The Contrast

The Contrast
Lift Big, Sing Big, Look Great Doing It.

Wednesday, February 26, 2014

The Tech Week Physique

This post could not fall under a better time than now as I am currently in tech week for Elmer Gantry at Tulsa Opera. It's a fascinating part of a performers career that all can find common ground in. The launching of a production is an immense undertaking. It's also a time where I can see people grow bigger through the course of the week.

This literally makes me giggle aloud. Everytime a person is in the final stages of a show and they are required to be in costume, makeup, and perform every night for a week, people derail their lives. I've literally heard the phrase "fuck it, it's tech week" come out of so many peoples mouths.

It's the literally the biggest YOLO excuse in the performers handbook available.

This type of Fuck it-itis doesn't hinder itself to just fitness and diet, because God knows I've also skipped every class, trashed my home, and even neglected paying bills during these heinous weeks. However, since this is primarily a fitness blog, let us examine that aspect of it.

Why do we change so much during tech week?


The most basic answer is stress. Depending on how you cope with it will definitely reflect your tech week physique.

Weight Gain


Ol' Yeargain is and always has been a chronic over eater. I have to consciously control my eating to prevent weight gain (big surprise.) Tech week presents many problems for people like me.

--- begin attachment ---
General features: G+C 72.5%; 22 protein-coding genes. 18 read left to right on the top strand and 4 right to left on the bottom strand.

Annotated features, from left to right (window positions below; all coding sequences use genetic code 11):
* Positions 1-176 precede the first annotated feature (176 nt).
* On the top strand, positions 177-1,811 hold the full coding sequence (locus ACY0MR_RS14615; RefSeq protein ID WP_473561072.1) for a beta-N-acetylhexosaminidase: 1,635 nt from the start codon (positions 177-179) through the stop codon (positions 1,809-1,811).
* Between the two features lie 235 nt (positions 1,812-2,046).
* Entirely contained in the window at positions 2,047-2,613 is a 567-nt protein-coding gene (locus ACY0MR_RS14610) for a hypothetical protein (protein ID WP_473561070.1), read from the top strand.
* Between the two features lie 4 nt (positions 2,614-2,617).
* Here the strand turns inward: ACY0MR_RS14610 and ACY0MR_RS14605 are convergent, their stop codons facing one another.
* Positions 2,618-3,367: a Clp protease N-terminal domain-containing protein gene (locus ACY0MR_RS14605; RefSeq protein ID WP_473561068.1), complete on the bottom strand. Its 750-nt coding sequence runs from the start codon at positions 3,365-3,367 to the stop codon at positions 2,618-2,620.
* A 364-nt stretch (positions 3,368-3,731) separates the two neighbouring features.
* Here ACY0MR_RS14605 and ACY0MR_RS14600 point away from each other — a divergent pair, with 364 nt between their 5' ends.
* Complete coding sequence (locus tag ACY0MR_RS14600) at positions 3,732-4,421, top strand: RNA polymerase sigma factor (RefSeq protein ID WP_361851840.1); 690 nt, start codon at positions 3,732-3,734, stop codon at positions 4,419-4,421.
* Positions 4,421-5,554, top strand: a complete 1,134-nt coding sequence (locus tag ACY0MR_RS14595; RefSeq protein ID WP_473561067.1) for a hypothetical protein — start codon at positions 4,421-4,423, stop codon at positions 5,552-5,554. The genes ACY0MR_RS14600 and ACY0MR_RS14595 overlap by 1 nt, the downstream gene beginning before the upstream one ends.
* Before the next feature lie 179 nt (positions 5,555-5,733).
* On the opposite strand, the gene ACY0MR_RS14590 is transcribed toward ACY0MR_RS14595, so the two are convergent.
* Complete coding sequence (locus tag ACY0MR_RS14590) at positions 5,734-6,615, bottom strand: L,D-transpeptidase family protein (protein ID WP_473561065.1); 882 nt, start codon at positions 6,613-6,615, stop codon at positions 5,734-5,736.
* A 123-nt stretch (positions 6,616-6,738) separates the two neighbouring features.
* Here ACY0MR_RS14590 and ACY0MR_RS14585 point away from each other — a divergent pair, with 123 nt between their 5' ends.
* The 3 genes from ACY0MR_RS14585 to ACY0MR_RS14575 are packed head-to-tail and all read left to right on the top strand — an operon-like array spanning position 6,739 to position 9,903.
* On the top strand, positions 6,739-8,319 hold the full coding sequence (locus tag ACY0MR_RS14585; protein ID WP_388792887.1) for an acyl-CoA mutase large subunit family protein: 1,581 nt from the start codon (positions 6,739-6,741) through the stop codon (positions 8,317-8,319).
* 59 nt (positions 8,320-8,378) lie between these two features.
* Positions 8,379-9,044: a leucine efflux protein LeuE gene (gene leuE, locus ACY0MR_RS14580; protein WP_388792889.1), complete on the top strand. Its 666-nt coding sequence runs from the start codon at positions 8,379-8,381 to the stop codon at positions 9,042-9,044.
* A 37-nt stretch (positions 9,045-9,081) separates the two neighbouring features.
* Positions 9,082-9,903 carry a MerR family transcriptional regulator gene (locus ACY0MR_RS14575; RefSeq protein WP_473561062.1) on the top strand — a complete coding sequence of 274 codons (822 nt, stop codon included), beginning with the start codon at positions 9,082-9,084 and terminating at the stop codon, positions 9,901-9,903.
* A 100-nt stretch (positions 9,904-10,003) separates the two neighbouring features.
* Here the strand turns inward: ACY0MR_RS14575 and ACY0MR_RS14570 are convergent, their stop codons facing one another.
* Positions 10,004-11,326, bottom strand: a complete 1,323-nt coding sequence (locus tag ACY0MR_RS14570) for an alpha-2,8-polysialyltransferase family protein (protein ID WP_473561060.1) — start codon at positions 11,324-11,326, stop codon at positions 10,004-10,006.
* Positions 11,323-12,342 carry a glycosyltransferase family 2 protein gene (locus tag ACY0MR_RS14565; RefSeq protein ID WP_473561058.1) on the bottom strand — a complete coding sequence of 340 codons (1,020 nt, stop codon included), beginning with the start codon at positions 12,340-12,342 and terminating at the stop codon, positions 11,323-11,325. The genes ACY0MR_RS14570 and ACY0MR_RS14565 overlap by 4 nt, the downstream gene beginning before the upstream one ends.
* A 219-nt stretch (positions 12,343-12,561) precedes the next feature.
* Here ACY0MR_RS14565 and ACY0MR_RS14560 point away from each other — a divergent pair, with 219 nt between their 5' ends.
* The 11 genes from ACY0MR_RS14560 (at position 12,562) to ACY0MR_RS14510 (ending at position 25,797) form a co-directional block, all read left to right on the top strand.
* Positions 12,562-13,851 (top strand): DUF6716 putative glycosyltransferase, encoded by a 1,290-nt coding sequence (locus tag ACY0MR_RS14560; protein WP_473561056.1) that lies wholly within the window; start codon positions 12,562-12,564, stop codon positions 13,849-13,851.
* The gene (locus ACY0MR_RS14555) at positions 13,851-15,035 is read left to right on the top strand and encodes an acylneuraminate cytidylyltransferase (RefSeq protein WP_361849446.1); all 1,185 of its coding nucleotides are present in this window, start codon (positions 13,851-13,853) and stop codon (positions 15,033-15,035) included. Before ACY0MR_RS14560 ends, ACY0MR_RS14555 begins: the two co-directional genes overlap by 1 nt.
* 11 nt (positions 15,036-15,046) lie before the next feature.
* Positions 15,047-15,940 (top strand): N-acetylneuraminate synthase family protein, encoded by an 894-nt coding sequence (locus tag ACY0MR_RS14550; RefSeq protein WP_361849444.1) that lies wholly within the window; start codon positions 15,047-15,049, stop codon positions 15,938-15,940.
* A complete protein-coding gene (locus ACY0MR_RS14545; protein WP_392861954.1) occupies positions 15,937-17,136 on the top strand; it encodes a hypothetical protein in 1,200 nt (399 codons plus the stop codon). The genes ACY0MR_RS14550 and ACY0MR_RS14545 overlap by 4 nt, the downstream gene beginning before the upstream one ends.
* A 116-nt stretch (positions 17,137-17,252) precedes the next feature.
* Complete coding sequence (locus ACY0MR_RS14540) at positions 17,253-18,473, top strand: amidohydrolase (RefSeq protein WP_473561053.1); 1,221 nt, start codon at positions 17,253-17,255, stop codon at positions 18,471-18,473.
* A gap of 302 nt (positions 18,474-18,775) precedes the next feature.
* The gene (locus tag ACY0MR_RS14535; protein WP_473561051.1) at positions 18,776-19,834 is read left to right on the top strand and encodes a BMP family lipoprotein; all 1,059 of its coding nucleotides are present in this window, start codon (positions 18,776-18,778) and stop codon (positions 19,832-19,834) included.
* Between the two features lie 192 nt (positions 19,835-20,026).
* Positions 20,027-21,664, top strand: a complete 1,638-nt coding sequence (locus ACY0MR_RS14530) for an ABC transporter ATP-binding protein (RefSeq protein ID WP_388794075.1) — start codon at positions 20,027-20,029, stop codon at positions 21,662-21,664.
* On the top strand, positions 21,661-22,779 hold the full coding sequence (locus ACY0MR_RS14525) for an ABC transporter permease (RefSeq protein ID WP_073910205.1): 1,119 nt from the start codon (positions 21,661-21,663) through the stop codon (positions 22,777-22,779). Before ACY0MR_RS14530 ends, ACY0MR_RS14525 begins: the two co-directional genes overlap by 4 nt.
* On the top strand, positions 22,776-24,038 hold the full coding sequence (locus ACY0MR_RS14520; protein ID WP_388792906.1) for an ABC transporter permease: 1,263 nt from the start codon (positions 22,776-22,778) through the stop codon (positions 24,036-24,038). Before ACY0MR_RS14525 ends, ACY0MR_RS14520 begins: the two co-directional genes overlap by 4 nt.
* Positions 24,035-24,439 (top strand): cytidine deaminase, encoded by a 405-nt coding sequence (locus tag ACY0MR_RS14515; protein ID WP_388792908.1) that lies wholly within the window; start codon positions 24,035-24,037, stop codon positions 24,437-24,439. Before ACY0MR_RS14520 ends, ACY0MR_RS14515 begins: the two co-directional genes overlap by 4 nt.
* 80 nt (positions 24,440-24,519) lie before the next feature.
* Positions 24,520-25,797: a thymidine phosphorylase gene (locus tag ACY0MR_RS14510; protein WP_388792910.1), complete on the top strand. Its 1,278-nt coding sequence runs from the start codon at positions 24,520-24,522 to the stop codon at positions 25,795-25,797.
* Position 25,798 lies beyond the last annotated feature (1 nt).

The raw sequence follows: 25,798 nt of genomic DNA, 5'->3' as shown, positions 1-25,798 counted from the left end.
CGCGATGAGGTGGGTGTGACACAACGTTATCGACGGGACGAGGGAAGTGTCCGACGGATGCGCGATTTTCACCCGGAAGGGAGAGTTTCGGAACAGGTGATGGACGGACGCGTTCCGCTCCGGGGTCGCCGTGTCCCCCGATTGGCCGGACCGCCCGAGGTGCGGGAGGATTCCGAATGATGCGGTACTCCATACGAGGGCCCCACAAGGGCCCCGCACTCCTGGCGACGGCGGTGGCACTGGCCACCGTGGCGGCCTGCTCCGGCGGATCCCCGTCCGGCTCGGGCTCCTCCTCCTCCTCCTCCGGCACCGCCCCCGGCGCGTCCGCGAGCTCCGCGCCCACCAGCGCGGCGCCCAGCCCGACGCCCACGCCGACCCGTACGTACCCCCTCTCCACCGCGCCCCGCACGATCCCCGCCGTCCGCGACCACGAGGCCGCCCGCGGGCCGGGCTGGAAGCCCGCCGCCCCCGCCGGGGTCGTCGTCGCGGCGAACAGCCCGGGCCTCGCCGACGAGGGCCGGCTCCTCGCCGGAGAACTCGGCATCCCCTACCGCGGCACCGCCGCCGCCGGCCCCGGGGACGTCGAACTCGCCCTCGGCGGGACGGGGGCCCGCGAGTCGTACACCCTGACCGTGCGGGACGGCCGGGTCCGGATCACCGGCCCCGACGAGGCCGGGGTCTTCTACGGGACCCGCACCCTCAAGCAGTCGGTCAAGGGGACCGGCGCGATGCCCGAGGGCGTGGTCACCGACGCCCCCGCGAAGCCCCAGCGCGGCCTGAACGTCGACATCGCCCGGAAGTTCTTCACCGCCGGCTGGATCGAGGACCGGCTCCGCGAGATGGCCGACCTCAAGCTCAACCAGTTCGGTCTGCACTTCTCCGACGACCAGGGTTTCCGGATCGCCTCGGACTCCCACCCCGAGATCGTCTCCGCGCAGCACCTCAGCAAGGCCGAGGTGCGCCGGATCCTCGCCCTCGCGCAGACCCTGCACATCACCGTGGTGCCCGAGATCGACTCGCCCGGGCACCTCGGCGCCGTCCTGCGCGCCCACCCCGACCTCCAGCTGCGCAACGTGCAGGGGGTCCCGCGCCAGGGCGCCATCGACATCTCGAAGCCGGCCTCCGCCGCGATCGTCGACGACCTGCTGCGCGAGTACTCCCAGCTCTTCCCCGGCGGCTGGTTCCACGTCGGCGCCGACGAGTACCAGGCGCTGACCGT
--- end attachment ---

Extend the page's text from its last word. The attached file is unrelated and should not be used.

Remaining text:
Time.


Call times for shows during tech week can be rather early, sometimes as early as 5:30 if your wig and makeup is fairly Ellaborate. Not many people below the age of 65 eat their dinner before then, and if they do they don't eat as much as they normally would or not at all because they're not hungry yet. And if you're in school, or perhaps have a day job while you're trying to build up your performance credits or finish school, you might have an hour to eat. Cue fast food. The convenience food that has so many caloric variables and processed nutrition that you have no clue it's effect on your body. Good thing it's fuckin delicious! Oh shoot! You forget to go to the gym this morning! Well, it will be there tomorrow.


The reward system.


So, when you get finished with a performance, you've burned some calories, sweated under the lights and have adrenaline pumping through your veins. Your body is begging for sustenance! You feel good about your work that night and you're hungry, so, you swing by the Taco Bell drive through on the way home. Oh, you're broke, you've been too busy with rehearsal to work. That's okay, You'll just slam this whole box of cinnamon toast crunch when you get home.


Family Time! 


If you're in school, your parents are not only proud of your academic prowess, but on top of that you've excelled and been elected and cast as a lead in your schools production. This calls for celebration! Your folks make the drive or fly in from out of town! They've decided to make a weekend of it! Every night they're there it's time to go out to eat, or meet for lunch or breakfast. They're paying, so you're eating appetizers, entrees and desserts! Life is great, you're so happy! The same can and DOES apply to young artists and even adults when their significant other is in town to see you perform.

Cast parties


Once the show is over, you have to celebrate. You have to! You've made so many new friends, you've learned so much about yourself and your craft! It's time to pop the champagne, toast to a successful run, share in feast and folly! Look at all of the finger food! What?? Someone brought pizza AND cupcakes! How generous!

Stress eating.


This is, like, the hardest role you've ever sung/acted/performed. You don't know if it's all going to come together! What if Stacey forgets that parchment letter in act 2 and you'll have to make up recit to cover up her mistake and Peter Gelb, president Obama and Jesus are in the audience??? You better eat that bag of M&M's to even out your head.